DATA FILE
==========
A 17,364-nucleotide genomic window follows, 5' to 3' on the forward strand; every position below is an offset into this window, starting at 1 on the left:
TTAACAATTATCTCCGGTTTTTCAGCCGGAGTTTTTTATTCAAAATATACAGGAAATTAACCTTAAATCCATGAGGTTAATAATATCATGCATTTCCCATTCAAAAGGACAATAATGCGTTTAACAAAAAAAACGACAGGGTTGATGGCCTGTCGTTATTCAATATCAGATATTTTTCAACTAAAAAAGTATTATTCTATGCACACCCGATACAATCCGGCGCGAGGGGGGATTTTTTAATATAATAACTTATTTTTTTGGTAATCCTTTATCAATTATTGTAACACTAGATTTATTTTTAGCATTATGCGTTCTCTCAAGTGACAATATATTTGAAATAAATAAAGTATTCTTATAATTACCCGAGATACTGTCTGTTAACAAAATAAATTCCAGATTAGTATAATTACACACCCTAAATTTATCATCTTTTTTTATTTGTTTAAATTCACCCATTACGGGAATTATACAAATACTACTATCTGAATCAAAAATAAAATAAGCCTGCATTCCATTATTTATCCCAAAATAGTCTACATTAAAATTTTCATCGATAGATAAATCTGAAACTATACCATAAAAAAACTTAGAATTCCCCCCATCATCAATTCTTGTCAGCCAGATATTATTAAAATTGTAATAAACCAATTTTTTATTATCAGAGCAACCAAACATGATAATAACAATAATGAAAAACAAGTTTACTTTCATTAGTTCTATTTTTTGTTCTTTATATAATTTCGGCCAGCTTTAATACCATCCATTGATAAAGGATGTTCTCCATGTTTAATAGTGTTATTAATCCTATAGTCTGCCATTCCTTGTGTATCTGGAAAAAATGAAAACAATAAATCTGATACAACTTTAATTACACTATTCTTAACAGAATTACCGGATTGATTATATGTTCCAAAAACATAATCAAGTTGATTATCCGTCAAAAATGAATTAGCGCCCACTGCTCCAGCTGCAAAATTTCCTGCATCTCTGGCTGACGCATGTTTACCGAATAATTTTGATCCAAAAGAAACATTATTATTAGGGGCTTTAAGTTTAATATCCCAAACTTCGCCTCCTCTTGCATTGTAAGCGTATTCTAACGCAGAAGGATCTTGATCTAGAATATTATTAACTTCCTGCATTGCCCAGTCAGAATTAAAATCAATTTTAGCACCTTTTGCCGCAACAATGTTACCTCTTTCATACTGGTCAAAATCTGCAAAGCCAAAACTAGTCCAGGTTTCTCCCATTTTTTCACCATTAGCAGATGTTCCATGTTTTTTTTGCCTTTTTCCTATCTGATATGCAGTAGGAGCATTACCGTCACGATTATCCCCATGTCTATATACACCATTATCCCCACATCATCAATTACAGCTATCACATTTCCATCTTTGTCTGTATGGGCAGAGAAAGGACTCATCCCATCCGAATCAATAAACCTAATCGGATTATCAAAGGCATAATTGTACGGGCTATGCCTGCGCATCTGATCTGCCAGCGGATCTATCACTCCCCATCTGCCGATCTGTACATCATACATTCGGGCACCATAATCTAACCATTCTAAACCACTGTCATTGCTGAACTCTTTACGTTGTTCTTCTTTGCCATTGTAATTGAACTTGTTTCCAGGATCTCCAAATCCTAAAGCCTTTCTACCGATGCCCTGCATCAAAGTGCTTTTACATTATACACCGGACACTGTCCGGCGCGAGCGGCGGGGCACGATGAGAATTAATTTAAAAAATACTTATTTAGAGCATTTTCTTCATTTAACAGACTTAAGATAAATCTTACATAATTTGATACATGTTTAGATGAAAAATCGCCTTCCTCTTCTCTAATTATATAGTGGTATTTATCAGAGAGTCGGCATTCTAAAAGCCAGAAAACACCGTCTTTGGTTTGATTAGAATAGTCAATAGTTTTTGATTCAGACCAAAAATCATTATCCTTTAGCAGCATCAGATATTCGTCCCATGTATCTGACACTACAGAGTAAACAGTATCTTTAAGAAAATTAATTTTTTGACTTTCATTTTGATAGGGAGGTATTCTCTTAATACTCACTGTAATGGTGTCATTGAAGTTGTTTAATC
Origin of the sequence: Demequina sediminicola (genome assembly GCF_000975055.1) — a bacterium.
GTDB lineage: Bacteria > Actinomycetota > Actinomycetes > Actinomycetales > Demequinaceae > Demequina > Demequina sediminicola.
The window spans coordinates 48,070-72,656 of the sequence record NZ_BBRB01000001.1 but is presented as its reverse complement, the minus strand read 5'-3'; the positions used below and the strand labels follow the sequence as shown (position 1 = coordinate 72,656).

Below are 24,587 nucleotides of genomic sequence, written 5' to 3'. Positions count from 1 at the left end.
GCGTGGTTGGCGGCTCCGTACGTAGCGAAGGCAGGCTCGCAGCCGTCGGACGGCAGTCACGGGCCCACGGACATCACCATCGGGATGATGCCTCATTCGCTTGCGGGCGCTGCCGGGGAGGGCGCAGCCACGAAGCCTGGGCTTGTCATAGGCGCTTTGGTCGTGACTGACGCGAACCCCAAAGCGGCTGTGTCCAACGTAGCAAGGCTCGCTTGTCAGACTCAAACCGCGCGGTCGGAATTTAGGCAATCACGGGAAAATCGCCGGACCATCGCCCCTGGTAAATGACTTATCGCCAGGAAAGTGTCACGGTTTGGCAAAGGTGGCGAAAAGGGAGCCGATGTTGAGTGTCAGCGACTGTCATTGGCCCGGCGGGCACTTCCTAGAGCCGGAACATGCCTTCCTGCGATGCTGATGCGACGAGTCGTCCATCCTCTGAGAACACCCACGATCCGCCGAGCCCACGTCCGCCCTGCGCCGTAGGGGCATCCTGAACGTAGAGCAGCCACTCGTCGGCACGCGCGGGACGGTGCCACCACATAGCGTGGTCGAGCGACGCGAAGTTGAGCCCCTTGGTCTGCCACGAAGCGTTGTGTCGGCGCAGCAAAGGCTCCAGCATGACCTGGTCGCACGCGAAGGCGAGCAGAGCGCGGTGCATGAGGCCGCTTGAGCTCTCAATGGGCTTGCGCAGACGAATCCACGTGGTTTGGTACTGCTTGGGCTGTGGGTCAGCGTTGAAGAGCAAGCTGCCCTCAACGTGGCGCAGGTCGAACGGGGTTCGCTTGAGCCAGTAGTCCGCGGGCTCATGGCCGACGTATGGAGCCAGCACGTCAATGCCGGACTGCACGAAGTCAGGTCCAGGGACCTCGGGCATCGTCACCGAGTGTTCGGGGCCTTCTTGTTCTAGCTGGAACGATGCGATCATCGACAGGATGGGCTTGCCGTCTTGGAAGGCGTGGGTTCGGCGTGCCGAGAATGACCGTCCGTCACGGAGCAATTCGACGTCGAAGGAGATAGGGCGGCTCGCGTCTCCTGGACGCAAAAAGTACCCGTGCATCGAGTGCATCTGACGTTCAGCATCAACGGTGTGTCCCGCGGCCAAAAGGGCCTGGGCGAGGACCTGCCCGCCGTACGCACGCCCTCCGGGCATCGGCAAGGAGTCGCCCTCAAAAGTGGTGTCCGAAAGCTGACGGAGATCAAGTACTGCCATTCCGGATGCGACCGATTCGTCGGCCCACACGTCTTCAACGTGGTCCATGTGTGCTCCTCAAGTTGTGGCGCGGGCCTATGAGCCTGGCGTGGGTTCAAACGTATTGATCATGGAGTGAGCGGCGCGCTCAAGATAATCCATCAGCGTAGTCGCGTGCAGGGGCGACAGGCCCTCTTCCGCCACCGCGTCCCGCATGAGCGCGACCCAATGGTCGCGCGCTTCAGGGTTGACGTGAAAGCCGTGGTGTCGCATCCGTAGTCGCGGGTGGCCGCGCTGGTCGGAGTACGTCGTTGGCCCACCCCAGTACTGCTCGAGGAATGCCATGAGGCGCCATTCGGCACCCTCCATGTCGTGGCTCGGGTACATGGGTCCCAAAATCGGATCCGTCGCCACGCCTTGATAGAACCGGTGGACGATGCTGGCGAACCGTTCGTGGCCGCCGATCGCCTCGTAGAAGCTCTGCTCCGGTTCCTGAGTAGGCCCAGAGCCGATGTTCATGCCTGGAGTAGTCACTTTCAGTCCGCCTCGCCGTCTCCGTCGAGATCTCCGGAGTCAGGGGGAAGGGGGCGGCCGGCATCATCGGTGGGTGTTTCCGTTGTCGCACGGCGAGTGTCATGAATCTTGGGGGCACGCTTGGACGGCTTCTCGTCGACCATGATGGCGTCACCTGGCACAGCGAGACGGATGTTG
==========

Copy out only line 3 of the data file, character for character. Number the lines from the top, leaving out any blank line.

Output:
Origin of the sequence: Demequina sediminicola (genome assembly GCF_000975055.1) — a bacterium.